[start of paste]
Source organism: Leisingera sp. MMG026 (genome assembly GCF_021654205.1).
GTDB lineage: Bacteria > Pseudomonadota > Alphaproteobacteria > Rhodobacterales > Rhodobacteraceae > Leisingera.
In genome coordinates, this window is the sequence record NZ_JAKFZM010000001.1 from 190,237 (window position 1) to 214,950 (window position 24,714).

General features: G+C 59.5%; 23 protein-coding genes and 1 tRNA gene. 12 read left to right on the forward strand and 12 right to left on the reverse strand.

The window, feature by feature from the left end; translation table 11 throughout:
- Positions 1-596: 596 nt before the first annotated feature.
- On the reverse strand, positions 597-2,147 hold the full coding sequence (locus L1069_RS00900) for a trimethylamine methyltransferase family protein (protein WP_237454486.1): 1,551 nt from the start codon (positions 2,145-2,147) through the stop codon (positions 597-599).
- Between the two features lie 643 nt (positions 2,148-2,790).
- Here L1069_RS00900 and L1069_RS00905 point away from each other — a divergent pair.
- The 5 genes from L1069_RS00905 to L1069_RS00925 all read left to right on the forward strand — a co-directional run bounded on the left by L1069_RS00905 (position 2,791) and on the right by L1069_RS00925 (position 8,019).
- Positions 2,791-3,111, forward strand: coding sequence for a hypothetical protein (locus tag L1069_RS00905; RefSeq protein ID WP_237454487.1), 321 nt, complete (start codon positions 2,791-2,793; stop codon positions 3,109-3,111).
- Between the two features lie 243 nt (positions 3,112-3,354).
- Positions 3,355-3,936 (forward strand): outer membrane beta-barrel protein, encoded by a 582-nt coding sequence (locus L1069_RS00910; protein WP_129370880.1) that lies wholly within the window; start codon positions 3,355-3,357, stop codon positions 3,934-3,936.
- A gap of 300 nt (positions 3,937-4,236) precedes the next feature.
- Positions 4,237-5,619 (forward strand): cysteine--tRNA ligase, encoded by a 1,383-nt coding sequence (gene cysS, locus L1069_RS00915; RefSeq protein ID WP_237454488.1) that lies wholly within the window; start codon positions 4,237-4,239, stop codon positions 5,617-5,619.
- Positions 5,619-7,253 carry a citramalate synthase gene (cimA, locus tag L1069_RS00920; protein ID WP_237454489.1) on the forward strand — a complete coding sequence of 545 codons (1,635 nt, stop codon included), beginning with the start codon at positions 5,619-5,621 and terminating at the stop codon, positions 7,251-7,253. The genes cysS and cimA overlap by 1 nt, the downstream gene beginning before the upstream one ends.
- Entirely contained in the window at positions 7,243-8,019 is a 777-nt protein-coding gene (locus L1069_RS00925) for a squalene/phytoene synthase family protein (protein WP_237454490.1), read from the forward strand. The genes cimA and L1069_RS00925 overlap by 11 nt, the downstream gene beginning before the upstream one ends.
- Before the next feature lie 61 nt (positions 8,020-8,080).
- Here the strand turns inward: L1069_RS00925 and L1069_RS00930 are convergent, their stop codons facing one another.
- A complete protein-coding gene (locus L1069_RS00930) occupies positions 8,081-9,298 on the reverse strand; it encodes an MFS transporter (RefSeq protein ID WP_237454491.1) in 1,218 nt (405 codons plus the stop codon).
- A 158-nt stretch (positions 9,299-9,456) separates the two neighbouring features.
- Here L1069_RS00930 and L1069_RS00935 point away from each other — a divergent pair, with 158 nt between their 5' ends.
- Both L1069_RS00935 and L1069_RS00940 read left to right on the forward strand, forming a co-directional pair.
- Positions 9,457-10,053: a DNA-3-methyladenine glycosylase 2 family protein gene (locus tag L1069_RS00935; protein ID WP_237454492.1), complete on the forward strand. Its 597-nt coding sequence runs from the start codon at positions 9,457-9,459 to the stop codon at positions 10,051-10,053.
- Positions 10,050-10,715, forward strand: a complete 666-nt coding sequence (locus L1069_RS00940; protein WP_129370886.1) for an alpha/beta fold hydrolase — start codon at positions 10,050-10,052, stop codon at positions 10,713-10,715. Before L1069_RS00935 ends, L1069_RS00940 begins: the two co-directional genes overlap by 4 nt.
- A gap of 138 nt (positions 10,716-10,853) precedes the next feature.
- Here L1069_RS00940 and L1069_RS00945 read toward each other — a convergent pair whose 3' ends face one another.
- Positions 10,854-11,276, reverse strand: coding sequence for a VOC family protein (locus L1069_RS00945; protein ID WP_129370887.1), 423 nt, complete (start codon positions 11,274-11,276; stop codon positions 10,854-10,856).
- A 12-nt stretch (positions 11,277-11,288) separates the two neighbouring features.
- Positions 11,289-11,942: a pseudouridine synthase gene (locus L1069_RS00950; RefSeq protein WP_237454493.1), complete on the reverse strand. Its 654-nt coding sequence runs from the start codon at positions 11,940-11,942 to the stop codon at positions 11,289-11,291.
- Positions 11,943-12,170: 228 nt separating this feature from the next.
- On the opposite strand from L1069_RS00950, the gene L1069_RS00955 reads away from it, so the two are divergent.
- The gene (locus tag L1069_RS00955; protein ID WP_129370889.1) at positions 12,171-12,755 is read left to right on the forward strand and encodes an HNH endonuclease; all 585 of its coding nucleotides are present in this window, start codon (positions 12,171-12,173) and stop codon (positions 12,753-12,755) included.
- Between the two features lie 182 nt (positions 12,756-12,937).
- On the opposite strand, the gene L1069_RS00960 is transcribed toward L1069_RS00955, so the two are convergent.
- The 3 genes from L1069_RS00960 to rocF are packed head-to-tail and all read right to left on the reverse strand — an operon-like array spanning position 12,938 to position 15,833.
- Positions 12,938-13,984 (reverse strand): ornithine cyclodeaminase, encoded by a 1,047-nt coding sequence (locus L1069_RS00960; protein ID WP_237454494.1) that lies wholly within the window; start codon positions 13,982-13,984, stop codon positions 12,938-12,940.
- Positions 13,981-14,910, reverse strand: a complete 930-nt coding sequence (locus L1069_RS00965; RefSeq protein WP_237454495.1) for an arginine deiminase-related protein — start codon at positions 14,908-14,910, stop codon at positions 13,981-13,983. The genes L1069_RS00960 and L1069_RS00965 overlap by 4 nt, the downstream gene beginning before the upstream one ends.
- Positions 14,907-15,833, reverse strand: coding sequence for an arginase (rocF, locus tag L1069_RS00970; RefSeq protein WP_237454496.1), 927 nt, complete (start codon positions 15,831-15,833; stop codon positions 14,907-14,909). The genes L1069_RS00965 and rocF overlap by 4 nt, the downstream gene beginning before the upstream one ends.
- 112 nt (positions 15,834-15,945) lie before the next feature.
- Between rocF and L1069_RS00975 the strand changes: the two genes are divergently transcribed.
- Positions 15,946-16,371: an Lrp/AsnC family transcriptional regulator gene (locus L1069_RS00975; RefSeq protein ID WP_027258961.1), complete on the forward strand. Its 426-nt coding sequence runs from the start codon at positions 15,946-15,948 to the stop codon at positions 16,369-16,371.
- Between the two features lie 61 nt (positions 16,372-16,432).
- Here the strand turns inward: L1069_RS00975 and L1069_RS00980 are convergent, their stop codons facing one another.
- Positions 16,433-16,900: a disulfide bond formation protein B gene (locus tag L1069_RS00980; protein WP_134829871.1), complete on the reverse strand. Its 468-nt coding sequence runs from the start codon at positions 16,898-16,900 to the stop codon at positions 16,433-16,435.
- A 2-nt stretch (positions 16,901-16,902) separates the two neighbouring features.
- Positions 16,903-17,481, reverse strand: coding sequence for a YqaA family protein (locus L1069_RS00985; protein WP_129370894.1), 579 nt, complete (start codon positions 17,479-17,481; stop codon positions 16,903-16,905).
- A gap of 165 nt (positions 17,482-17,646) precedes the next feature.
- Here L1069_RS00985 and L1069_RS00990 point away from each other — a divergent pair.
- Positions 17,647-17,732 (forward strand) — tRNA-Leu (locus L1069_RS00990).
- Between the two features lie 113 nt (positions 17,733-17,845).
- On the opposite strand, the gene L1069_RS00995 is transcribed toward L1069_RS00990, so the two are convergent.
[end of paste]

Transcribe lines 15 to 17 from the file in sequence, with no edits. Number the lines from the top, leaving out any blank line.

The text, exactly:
- Positions 4,237-5,619 (forward strand): cysteine--tRNA ligase, encoded by a 1,383-nt coding sequence (gene cysS, locus L1069_RS00915; RefSeq protein ID WP_237454488.1) that lies wholly within the window; start codon positions 4,237-4,239, stop codon positions 5,617-5,619.
- Positions 5,619-7,253 carry a citramalate synthase gene (cimA, locus tag L1069_RS00920; protein ID WP_237454489.1) on the forward strand — a complete coding sequence of 545 codons (1,635 nt, stop codon included), beginning with the start codon at positions 5,619-5,621 and terminating at the stop codon, positions 7,251-7,253. The genes cysS and cimA overlap by 1 nt, the downstream gene beginning before the upstream one ends.
- Entirely contained in the window at positions 7,243-8,019 is a 777-nt protein-coding gene (locus L1069_RS00925) for a squalene/phytoene synthase family protein (protein WP_237454490.1), read from the forward strand. The genes cimA and L1069_RS00925 overlap by 11 nt, the downstream gene beginning before the upstream one ends.